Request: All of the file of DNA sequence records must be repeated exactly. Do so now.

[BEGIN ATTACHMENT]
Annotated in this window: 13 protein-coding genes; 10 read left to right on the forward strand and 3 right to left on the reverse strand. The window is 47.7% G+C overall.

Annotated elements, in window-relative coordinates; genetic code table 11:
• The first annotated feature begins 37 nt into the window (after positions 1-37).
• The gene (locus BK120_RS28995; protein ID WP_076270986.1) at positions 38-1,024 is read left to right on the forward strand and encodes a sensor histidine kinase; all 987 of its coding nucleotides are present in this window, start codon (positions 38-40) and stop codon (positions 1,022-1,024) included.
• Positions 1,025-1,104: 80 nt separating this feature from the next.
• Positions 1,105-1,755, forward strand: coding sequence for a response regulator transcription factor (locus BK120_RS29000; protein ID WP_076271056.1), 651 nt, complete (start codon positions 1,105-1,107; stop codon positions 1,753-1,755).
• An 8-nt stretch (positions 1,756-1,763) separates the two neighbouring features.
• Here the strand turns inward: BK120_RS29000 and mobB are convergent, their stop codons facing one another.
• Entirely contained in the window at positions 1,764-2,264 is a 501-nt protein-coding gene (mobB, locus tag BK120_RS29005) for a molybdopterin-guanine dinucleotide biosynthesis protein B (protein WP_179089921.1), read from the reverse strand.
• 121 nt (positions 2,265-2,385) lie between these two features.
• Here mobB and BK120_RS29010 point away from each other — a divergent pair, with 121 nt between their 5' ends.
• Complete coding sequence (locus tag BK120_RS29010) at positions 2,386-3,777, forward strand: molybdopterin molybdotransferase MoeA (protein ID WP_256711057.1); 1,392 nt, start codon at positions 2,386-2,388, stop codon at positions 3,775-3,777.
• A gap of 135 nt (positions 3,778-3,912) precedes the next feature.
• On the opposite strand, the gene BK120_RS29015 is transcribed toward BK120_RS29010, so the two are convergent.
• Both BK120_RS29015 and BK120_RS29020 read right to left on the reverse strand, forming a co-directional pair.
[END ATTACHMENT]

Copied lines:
Annotated in this window: 13 protein-coding genes; 10 read left to right on the forward strand and 3 right to left on the reverse strand. The window is 47.7% G+C overall.

Annotated elements, in window-relative coordinates; genetic code table 11:
• The first annotated feature begins 37 nt into the window (after positions 1-37).
• The gene (locus BK120_RS28995; protein ID WP_076270986.1) at positions 38-1,024 is read left to right on the forward strand and encodes a sensor histidine kinase; all 987 of its coding nucleotides are present in this window, start codon (positions 38-40) and stop codon (positions 1,022-1,024) included.
• Positions 1,025-1,104: 80 nt separating this feature from the next.
• Positions 1,105-1,755, forward strand: coding sequence for a response regulator transcription factor (locus BK120_RS29000; protein ID WP_076271056.1), 651 nt, complete (start codon positions 1,105-1,107; stop codon positions 1,753-1,755).
• An 8-nt stretch (positions 1,756-1,763) separates the two neighbouring features.
• Here the strand turns inward: BK120_RS29000 and mobB are convergent, their stop codons facing one another.
• Entirely contained in the window at positions 1,764-2,264 is a 501-nt protein-coding gene (mobB, locus tag BK120_RS29005) for a molybdopterin-guanine dinucleotide biosynthesis protein B (protein WP_179089921.1), read from the reverse strand.
• 121 nt (positions 2,265-2,385) lie between these two features.
• Here mobB and BK120_RS29010 point away from each other — a divergent pair, with 121 nt between their 5' ends.
• Complete coding sequence (locus tag BK120_RS29010) at positions 2,386-3,777, forward strand: molybdopterin molybdotransferase MoeA (protein ID WP_256711057.1); 1,392 nt, start codon at positions 2,386-2,388, stop codon at positions 3,775-3,777.
• A gap of 135 nt (positions 3,778-3,912) precedes the next feature.
• On the opposite strand, the gene BK120_RS29015 is transcribed toward BK120_RS29010, so the two are convergent.
• Both BK120_RS29015 and BK120_RS29020 read right to left on the reverse strand, forming a co-directional pair.